I've met him many times now, I've worked with him on occasion, and he continues to impress me as a really nice guy to be around.
The very first rock and / or roll I'd ever heard was when my Dad came home with Chilliwack cassette - Wanna Be a Star. I played that poor thing to death, I'm sure. It was clearly one of the most influential albums ever in my life, I'm sure it holds a great deal of explanation behind the brain damage before you.
Well, the first time I'd met Bill I was tongue tied trying to explain just how big of an effect his music had had upon me. He kinda laughed and asked, "What's all this in the past?"
It wasn't in the past, it was just a re-connection with something that remains very important to me. Much of my musical taste was formed by Bill Henderson - both in and apart from Chilliwack - and remains so to this very day.
This morning's song was "Are You Really Gonna Walk Out?" and is actually from "Look In, Look Out". Naturally, no youtube on it.
You know, if I'm going to just randomly post something else Chilliwackian, I'm going to throw up one that I really, really love. I could use a little more belief right about now anyways, and I love the live videos. This is from Wanna Be A Star.
6. April 2009 21:03
Although it's another one of those "two of three I can't dig up on youtube", I'll put in a near miss, a vague explanation, and an actual performance.
Bob Brozman is known as an ethnomusicologist. Simply stated, not only does he study the cultural aspects of music, he's a fantastic musician who brings the music to life and can explain in great detail depths and facets of the music you've never considered - almost without care or consideration of how much you previously knew. He plays a wide range of styles, I'm particularly taken with his slide guitar and his Hawaiian guitar work myself.
The actual song was "New Vine Street Blues", but instead I'll give you Highway 49 Blues.
The second song is one of the albums I consider absolutely essential for Canadian fans of the Arts. The Rheostatics were commissioned by the National Gallery of Canada to write an album inspired by the works of the Group of Seven. It was released to much acclaim, both as a tribute to the Group of Seven and as a solid and separate work unto itself. The tracks did not have official names, so the actual track was numbered "One", although the unofficial title of the song is "Kevin's Waltz." Go watch Laurie Brown's story on it from the CBC. You'll get a great feel for it from her story.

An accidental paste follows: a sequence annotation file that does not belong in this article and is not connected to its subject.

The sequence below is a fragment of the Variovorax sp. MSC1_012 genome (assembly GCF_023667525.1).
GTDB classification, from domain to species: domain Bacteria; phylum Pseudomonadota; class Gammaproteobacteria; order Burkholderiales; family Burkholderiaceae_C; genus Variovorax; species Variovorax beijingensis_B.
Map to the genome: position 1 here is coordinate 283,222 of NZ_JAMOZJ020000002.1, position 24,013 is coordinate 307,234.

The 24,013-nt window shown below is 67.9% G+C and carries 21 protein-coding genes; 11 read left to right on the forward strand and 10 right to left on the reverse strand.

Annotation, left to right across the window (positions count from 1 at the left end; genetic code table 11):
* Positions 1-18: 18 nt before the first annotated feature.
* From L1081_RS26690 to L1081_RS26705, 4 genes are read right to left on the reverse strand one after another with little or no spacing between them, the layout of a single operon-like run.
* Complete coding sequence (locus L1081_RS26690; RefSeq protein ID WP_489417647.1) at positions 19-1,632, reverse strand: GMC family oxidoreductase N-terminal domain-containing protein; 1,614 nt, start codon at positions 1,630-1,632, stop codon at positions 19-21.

Last was Robert Plant and Allison Kraus playing Townes Van Zandt's song Nothin'.
1. April 2009 00:59
I didn't write down what the song was last Thursday, and I charged my iPod last night, wiping out the list of songs. I figured I'd have to write it off as an "oops." Then riding the bus home tonight, I heard another Sloan song and it clicked.
Back when I was bopping along to the saccharine cuddle pop of Cub, the other band worth it's hype was Sloan. They were hugely popular on RealTime, and have obviously had wonderful staying power. Come to think of it, they remain on of my favourite bands I've never seen live. Pity.
Here is 500 Up.
Monday goes back to the great Fred Eaglesmith featuring Willie P. Bennett playing, "49 Tons." Come to think of it, isn't that a Willie P. Bennett original right there?
This morning goes back to the New Pornographers. Since the Ennis Sisters were the first band to repeat, I ought to mention Challengers is the first album to repeat. Do I stop when I have a song repeat? No worries yet, this morning was "The Spirit of Giving."
25. March 2009 23:47
Let's start with Monday:
What can I say about Fred? Let me just start with, "I love ya, man. Pass a beer."
With the bonus of Willie P. Bennett on camera, genius, star, personal hero and a genuine gem of a man. My son got to shake Willie's hand a few years back. I told Willie that Kelley was a fan literally every day of his life. Willie, gentlemanly as he was, enthusiastically shook Kelley's hand and said, "It's nice to meet you, Kelley. I've never met someone who's been a fan all his life before."
Tuesday goes back to the Rheostatics and "Mumbletypeg" from Night of the Shooting Stars. I was a late comer to that album, and it's sure grown on me.
No youtube video, but in a completely unrelated by anything but the name of the song, let me introduce Frank Fotusky. I found it through a search for mumbletypeg and he's awesome in an entirely non-Rheostatic way. Or perhaps the Rheostatics are awesome in an entirely non-Fotusky way. I'm listening to his "Trouble in Mind" as I type this -- I love this accidental finds.
And today goes to Ruthie Foster with "Woke Up this Morning." I'm not sure if I actually woke up this morning or not, but it's hard to not get moving with this driving you on. Love you too, Ms. Foster.
After those three, I'm looking forward to what tomorrow will bring.